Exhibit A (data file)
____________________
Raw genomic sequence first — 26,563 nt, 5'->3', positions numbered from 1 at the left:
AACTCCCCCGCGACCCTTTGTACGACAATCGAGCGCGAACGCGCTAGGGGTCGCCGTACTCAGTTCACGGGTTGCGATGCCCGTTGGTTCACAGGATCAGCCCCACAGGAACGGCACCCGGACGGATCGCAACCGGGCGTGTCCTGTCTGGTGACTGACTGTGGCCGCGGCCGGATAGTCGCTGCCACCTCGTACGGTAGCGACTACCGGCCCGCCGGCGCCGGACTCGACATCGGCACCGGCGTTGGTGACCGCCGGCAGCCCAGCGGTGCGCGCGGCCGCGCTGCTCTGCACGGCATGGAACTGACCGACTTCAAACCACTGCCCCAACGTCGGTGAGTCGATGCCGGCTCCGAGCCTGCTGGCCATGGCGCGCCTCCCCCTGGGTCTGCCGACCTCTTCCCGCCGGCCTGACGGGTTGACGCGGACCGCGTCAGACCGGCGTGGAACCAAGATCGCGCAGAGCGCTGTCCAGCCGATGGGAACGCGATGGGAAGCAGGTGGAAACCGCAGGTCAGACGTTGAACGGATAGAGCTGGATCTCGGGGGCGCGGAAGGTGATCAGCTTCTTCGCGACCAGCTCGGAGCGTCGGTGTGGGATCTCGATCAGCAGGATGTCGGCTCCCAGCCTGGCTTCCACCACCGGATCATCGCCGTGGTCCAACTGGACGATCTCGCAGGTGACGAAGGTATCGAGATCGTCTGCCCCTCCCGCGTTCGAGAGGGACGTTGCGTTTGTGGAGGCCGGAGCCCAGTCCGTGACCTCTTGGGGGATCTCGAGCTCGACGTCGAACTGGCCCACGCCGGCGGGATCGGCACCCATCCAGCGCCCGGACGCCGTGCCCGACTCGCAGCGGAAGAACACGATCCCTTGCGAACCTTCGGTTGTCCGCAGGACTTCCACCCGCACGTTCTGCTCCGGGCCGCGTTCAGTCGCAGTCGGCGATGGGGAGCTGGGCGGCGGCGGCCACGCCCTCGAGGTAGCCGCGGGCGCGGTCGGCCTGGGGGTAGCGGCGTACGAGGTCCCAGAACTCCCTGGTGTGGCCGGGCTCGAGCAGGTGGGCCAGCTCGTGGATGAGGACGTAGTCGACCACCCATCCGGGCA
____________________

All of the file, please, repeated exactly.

Raw genomic sequence first — 26,563 nt, 5'->3', positions numbered from 1 at the left:
AACTCCCCCGCGACCCTTTGTACGACAATCGAGCGCGAACGCGCTAGGGGTCGCCGTACTCAGTTCACGGGTTGCGATGCCCGTTGGTTCACAGGATCAGCCCCACAGGAACGGCACCCGGACGGATCGCAACCGGGCGTGTCCTGTCTGGTGACTGACTGTGGCCGCGGCCGGATAGTCGCTGCCACCTCGTACGGTAGCGACTACCGGCCCGCCGGCGCCGGACTCGACATCGGCACCGGCGTTGGTGACCGCCGGCAGCCCAGCGGTGCGCGCGGCCGCGCTGCTCTGCACGGCATGGAACTGACCGACTTCAAACCACTGCCCCAACGTCGGTGAGTCGATGCCGGCTCCGAGCCTGCTGGCCATGGCGCGCCTCCCCCTGGGTCTGCCGACCTCTTCCCGCCGGCCTGACGGGTTGACGCGGACCGCGTCAGACCGGCGTGGAACCAAGATCGCGCAGAGCGCTGTCCAGCCGATGGGAACGCGATGGGAAGCAGGTGGAAACCGCAGGTCAGACGTTGAACGGATAGAGCTGGATCTCGGGGGCGCGGAAGGTGATCAGCTTCTTCGCGACCAGCTCGGAGCGTCGGTGTGGGATCTCGATCAGCAGGATGTCGGCTCCCAGCCTGGCTTCCACCACCGGATCATCGCCGTGGTCCAACTGGACGATCTCGCAGGTGACGAAGGTATCGAGATCGTCTGCCCCTCCCGCGTTCGAGAGGGACGTTGCGTTTGTGGAGGCCGGAGCCCAGTCCGTGACCTCTTGGGGGATCTCGAGCTCGACGTCGAACTGGCCCACGCCGGCGGGATCGGCACCCATCCAGCGCCCGGACGCCGTGCCCGACTCGCAGCGGAAGAACACGATCCCTTGCGAACCTTCGGTTGTCCGCAGGACTTCCACCCGCACGTTCTGCTCCGGGCCGCGTTCAGTCGCAGTCGGCGATGGGGAGCTGGGCGGCGGCGGCCACGCCCTCGAGGTAGCCGCGGGCGCGGTCGGCCTGGGGGTAGCGGCGTACGAGGTCCCAGAACTCCCTGGTGTGGCCGGGCTCGAGCAGGTGGGCCAGCTCGTGGATGAGGACGTAGTCGACCACCCATCCGGGCA